A love-hate relationship

File photo: Billboard of foreigners in Beijing China has been both hostile and warm towards foreigners in the media after a recent series of events

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As China's economic, political and military influence rises, one important question is - what sort of power China will be? How will it interact with foreigners and foreign nations?

Will it be benign - as China's own officials say when they talk of China's "peaceful rise" - or will it be an assertive, nationalistic, even xenophobic power?

In recent days, we've seen two very different Chinas on show when it comes to interacting with foreigners here, inside its borders.

In the media, and particularly on the internet, a hostile, anti-foreigner China has clearly been on view, but so too has a much warmer, more generous view of outsiders.

The hostility has been fed by a whole series of events.

The decision by American diplomats to give shelter to the blind Chen Guangcheng has been criticised as "interference", and the dispute with the Philippines over islands in the South China Sea has drawn lots of angry comment.

Disturbing footage

Most provocative of all have been a couple of videos posted on the internet. First came one on Youku, China's version of YouTube, showing a foreigner apparently trying to sexually assault a woman on a busy Beijing street.

The footage is disturbing but edited, so parts of what follows are not clear. Passers-by intervene. The man ends up seemingly unconscious in the middle of a busy road, a police car there, being protected by one man while another continues to try to kick him in a rage.

More photos of the same man apparently harassing women on Beijing's underground train network were posted on China's microblogs. Beijing police announced that he was British man and is now under arrest.

File photo: Oleg Vedernikov Oleg Vedernikov was a cellist with the Beijing Symphony Orchestra

The second video showed a Russian man on a train from Shenyang to Beijing. He puts his feet on the seat in front and then hurls abuse at the Chinese woman sitting there when she complained.

Chinese internet users identified him as Oleg Vedernikov, a cellist employed by the Beijing Symphony Orchestra. He apologised on the orchestra's website, but has now been sacked.

Then, on 14 May, the police announced a 100-day "strike-hard" campaign to "clean out" foreigners living or working illegally in the city. The police asked people to inform on any foreigner they had suspicions about.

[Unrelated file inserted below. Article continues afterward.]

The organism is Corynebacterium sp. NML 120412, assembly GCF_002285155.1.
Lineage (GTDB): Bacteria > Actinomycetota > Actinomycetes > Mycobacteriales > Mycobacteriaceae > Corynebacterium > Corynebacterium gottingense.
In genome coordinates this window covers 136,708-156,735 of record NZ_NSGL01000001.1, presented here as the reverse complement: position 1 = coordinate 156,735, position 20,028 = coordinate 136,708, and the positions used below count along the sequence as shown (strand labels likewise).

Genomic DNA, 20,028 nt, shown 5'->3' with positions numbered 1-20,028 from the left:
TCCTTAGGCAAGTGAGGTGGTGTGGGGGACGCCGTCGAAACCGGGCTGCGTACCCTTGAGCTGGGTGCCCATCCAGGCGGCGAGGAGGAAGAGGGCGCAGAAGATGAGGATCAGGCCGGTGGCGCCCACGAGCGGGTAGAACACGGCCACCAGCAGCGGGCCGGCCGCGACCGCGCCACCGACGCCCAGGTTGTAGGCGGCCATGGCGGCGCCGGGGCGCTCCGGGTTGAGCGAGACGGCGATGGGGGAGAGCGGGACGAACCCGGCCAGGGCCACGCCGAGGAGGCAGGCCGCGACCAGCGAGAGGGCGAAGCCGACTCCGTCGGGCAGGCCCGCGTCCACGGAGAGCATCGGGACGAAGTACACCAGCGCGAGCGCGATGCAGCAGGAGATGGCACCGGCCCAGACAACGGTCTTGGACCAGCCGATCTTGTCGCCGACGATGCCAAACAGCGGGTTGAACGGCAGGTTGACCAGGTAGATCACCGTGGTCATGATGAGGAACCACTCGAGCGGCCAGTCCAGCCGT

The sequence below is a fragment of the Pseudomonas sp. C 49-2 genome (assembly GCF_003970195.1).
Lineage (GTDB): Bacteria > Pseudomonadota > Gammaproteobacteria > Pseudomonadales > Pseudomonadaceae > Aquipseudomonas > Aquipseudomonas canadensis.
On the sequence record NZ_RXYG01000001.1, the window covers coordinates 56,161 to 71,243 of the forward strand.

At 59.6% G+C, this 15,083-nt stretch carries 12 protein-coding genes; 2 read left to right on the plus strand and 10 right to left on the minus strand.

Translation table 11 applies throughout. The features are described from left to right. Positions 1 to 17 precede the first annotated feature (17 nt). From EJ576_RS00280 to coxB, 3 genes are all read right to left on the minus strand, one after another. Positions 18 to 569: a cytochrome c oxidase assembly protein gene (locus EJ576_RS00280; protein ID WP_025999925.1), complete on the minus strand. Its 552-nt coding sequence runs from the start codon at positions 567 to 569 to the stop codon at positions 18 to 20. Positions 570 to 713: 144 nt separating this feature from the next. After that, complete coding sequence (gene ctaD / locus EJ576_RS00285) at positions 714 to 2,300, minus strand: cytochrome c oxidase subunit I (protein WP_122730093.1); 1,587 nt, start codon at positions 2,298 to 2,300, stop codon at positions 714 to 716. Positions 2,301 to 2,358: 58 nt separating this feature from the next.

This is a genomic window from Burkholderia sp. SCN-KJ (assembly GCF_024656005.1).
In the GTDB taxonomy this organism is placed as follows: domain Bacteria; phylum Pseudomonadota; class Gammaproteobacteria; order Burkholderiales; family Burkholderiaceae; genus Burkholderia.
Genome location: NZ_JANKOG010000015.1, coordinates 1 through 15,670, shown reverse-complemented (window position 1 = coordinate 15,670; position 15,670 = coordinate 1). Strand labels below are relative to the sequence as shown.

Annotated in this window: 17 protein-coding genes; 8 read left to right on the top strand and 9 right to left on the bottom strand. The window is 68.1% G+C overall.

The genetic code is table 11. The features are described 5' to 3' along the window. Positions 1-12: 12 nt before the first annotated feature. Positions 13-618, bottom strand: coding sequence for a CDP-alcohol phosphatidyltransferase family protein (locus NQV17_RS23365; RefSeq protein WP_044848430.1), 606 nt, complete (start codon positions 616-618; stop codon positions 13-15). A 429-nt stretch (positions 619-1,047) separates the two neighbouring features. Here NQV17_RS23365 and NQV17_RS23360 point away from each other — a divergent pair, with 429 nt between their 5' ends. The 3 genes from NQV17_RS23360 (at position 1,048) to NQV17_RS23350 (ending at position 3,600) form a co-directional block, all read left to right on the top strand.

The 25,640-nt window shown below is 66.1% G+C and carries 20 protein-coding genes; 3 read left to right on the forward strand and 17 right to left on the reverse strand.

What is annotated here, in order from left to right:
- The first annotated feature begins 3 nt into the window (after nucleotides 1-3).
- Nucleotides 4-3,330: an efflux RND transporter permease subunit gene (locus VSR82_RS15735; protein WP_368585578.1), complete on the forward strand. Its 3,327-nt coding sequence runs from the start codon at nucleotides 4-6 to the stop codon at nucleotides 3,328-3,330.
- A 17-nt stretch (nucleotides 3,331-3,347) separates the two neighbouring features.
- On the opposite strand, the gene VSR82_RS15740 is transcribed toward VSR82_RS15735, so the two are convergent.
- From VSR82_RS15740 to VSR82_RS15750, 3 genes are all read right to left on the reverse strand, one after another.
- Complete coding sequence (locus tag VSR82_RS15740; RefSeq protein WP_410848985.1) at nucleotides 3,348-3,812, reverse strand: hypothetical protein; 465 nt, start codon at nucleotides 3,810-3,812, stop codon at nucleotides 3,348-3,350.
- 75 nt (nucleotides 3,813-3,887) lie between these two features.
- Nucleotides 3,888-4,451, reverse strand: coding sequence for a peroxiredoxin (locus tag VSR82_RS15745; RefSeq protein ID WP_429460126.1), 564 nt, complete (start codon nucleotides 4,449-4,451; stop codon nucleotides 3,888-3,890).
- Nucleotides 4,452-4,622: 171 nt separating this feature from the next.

Into this already febrile atmosphere waded Yang Rui, one of the highest-profile anchors on Chinese state television. He hosts a discussion show in English called "Dialogue" on CCTV 9. The show features foreign guests and the channel is meant to spearhead China's attempts to develop "soft-power" by competing with CNN, the BBC and others.

'Foreign trash'

Mr Yang posted a vitriolic message on China's equivalent of Twitter supporting the police crackdown "to clean out the foreign trash. People who can't find jobs in the US and Europe and come to China to grab our money."

He attacked foreigners with Chinese girlfriends, saying: "Foreign spies find Chinese girls and live with them, posing as a tourists, while collecting intelligence and GPS data."

He also praised China's decision last month to expel the Al-Jazeera English journalist Melissa Chan, saying "we kicked out that foreign bitch. We should shut up and kick out all those who demonise China."

Many of the comments his post attracted were critical. Here's a selection of what was said, and this is an online animation mocking him.

Start Quote

These two, conflicting attitudes to foreigners - hostility and admiration - coexist in China today”

End Quote

But he also drew support. The China Youth Daily newspaper said that "foreigners have become spoiled by special treatment in China".

The Global Times newspaper says the comments "expressed his personal view and feelings and had nothing to do with his job", so Yang "was insensitive, but shouldn't be sacked".

The paper adds that "the crackdown on illegal immigrants has nothing to do with anti-foreigner sentiments. The Chinese public generally holds a kind and friendly view towards foreigners".

'French Fry Brother'

That different view has also been in evidence. An American student became an internet sensation earlier this month when he was photographed sitting on the pavement talking with an elderly beggar in Nanjing.

He had bought her some fast food to eat, and became known to internet users as "French Fry Brother". One hundred fifty thousand comments were posted on the web about him.

A Brazilian was also widely praised for trying to help a woman who was being mugged. The thieves beat him up as a couple of dozen people looked on and did nothing to intervene.

The events sparked a lot of comment about how generous foreigners could be, what the Chinese could learn from them, and whether modern China is becoming a soulless place.

These two, conflicting attitudes to foreigners - hostility and admiration - coexist in China today.